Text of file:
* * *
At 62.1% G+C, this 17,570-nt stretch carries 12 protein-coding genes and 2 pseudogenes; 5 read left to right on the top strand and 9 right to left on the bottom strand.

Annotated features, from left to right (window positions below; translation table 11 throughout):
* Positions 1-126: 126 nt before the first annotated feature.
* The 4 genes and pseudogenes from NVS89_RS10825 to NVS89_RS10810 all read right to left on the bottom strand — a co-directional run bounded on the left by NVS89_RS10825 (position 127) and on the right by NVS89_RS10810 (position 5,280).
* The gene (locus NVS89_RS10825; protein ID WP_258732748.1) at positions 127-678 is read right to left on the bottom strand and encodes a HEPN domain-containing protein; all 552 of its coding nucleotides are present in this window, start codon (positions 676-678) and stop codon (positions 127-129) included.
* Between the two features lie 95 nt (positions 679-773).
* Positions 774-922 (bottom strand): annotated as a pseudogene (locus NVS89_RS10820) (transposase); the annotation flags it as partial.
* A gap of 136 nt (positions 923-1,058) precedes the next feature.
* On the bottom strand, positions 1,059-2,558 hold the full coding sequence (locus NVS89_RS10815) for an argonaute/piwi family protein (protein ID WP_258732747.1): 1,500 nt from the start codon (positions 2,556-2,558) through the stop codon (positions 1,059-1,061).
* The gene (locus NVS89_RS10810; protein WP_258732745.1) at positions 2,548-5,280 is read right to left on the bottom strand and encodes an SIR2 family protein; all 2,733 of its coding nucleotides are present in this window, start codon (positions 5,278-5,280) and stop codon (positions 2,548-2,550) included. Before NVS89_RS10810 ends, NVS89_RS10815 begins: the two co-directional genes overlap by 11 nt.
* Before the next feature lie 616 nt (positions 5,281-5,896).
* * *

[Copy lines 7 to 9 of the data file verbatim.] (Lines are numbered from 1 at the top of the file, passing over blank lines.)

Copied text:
* Positions 774-922 (bottom strand): annotated as a pseudogene (locus NVS89_RS10820) (transposase); the annotation flags it as partial.
* A gap of 136 nt (positions 923-1,058) precedes the next feature.
* On the bottom strand, positions 1,059-2,558 hold the full coding sequence (locus NVS89_RS10815) for an argonaute/piwi family protein (protein ID WP_258732747.1): 1,500 nt from the start codon (positions 2,556-2,558) through the stop codon (positions 1,059-1,061).